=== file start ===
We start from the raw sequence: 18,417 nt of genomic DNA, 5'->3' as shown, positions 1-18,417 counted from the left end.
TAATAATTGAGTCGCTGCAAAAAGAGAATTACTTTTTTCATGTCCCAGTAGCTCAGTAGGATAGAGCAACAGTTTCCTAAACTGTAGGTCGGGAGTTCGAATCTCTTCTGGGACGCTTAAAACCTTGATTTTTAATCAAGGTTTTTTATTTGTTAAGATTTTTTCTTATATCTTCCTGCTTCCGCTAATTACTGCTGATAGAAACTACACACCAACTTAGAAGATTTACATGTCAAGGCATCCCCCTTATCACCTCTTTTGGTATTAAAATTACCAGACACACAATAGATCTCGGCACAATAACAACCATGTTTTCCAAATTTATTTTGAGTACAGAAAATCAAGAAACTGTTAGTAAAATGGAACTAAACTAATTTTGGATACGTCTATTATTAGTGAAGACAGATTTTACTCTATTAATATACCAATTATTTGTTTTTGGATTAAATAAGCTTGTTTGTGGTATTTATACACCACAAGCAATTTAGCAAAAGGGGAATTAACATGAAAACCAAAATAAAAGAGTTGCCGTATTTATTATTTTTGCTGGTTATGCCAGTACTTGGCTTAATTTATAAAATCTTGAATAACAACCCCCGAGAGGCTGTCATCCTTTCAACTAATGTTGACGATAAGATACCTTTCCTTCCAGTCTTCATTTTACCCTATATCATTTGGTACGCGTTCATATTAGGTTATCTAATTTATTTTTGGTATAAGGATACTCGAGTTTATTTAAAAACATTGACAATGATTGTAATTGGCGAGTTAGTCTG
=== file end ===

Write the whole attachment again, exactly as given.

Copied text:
We start from the raw sequence: 18,417 nt of genomic DNA, 5'->3' as shown, positions 1-18,417 counted from the left end.
TAATAATTGAGTCGCTGCAAAAAGAGAATTACTTTTTTCATGTCCCAGTAGCTCAGTAGGATAGAGCAACAGTTTCCTAAACTGTAGGTCGGGAGTTCGAATCTCTTCTGGGACGCTTAAAACCTTGATTTTTAATCAAGGTTTTTTATTTGTTAAGATTTTTTCTTATATCTTCCTGCTTCCGCTAATTACTGCTGATAGAAACTACACACCAACTTAGAAGATTTACATGTCAAGGCATCCCCCTTATCACCTCTTTTGGTATTAAAATTACCAGACACACAATAGATCTCGGCACAATAACAACCATGTTTTCCAAATTTATTTTGAGTACAGAAAATCAAGAAACTGTTAGTAAAATGGAACTAAACTAATTTTGGATACGTCTATTATTAGTGAAGACAGATTTTACTCTATTAATATACCAATTATTTGTTTTTGGATTAAATAAGCTTGTTTGTGGTATTTATACACCACAAGCAATTTAGCAAAAGGGGAATTAACATGAAAACCAAAATAAAAGAGTTGCCGTATTTATTATTTTTGCTGGTTATGCCAGTACTTGGCTTAATTTATAAAATCTTGAATAACAACCCCCGAGAGGCTGTCATCCTTTCAACTAATGTTGACGATAAGATACCTTTCCTTCCAGTCTTCATTTTACCCTATATCATTTGGTACGCGTTCATATTAGGTTATCTAATTTATTTTTGGTATAAGGATACTCGAGTTTATTTAAAAACATTGACAATGATTGTAATTGGCGAGTTAGTCTG